Clarkson or superposition
45/3 or 60/8
45/3 or 60/8
67% at PTV periphery
100% at PTV periphery
80% at least 95% of PTV
at least 79.4/3*
at least 86.8/3**
The local control rates in our study do not seem to be high enough compared with the rates in other recent reports [5–7, 18]. In particular, a recent Radiation Therapy Oncology Group study obtained a 3-year local control rate of 97.6% using 54 Gy in 3 fractions delivered to the periphery of the PTV . Guckenberger et al.  indicated a dose-response relationship for local control in pulmonary SBRT. Our doses might have been insufficient for local control in a certain proportion of patients. We delivered the dose to the isocenter using Pencil beam convolution with Batho power law correction, and we ensured that 95% of the PTV received at least 80% of the prescribed dose. However, the dose distribution at the PTV periphery might have been insufficient [6, 20]. We think it is necessary to use a more accurate inhomogeneity correction algorithm to improve dose conformality. It might also be argued that only using 7 beams resulted in inferior dose conformality compared to using more beams. However, in our analyses before this study, 7 beams were considered acceptable. Indeed, the mean V20 (volume of lung minus GTV receiving ≥ 20 Gy: 6.7% ± 2.9% [SD]) and the mean lung dose (MLD: 4.5 ± 1.5 Gy [SD]) for all patients in the present study were not inferior to those reported by other investigators [21–23].
Since greater doses were prescribed to a larger PTV, the normal tissues around the PTV absorbed greater doses, which may have increased toxicities in normal organs. Radiation pneumonitis is the most significant dose-related toxicity. Some dose-volume parameters such as the V20 and MLD are reported to correlate with radiation pneumonitis [24, 25]. Takeda et al.  reported a linear correlation between tumor diameter and V20 in SBRT. The mean PTV (± SD) of tumors irradiated with 48 Gy and 52 Gy in 4 fractions was 45 ± 21 cm3 and 78 ± 25 cm3, respectively (p < 0.0001). So, the PTV of stage IB tumors was significantly larger than that of stage IA tumors. The V 20 was 5.9% ± 2.3% for the 48-Gy group and 8.4% ± 3.5% for the 52-Gy group (p < 0.0001), and the MLD were 4.1 ± 1.2 Gy and 5.4 ± 1.8 Gy, respectively (p < 0.0001). These data indicate that a greater dose was absorbed in the normal lung. This was considered to have caused the significantly higher cumulative incidence of grade 2 or 3 radiation pneumonitis in the stage IB patients treated with 52 Gy in 4 fractions compared with that of the stage IA patients treated with 48 Gy in 4 fractions in our study. A dose-response relationship for radiation-induced pneumonitis after SBRT has also been reported recently [22, 23].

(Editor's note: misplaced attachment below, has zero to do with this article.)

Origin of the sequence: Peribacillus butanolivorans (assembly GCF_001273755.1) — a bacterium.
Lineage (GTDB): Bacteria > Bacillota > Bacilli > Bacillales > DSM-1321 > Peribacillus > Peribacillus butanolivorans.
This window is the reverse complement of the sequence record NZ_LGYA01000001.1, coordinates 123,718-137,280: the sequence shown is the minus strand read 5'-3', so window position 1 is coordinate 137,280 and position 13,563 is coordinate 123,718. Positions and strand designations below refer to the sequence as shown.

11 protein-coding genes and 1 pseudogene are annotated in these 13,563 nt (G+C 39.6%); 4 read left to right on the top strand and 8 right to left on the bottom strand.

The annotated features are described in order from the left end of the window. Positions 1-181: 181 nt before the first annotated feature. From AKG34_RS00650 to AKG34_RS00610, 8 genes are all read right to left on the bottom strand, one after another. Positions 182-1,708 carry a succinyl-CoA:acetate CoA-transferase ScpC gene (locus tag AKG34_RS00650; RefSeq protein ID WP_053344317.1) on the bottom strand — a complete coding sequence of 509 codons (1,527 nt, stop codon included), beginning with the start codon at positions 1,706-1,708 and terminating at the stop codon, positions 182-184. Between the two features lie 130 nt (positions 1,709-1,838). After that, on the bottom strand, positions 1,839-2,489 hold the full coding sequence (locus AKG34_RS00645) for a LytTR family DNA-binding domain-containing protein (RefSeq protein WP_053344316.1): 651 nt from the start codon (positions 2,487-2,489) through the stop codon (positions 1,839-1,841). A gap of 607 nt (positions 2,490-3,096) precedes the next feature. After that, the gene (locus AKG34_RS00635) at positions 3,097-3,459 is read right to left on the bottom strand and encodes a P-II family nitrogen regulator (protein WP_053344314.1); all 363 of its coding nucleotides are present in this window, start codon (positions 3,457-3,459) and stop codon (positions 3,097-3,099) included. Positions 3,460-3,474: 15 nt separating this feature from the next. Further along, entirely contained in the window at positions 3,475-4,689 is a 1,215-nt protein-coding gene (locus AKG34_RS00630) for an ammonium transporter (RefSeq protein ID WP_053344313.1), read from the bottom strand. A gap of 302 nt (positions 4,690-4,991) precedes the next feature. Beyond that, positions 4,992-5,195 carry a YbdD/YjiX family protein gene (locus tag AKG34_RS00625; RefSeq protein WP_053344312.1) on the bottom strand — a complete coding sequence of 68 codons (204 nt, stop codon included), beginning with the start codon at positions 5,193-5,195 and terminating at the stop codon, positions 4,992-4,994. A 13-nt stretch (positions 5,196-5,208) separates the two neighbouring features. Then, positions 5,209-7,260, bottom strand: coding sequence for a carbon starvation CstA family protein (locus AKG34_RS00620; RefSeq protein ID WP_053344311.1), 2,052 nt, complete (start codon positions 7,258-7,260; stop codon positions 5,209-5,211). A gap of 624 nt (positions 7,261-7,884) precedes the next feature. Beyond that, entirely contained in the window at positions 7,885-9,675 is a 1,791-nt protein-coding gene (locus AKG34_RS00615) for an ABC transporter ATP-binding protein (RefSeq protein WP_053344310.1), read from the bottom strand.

Various dose fractionation schedules have been used in SBRT for lung cancers , and optimum schedules have been sought. A future topic for study is dose escalation, and another is to combine SBRT with chemotherapy to improve outcomes. The Japan Clinical Oncology Group is conducting a dose escalation study for stage IB NSCLC. Stage IB tumors are not only difficult to control, but are also associated with more occult distant metastases than stage IA tumors. So, combined chemotherapy could be effective. Chen et al.  demonstrated that SBRT followed by adjuvant chemotherapy improved OAS. In our protocol, the toxicities associated with stage IA tumors were mild, so it seems possible that dose escalation for stage IA tumors would improve local control and survival rates. Most patients with stage IB tumors are elderly or medically inoperable, and dose escalation with more conformal approaches should be investigated for such patients. On the other hand, considering the relatively high pulmonary toxicities observed in our stage IB patients, combined chemotherapy might be a future strategy for improving the survival of medically operable stage IB patients.
A protocol involving 44, 48, or 52 Gy being delivered in 4 fractions to the isocenter was feasible for patients with stage IA or IB NSCLC. There was no difference in local control between stage IA and IB tumors despite the difference in tumor size. The benefit of increasing the doses for larger tumors should be investigated further.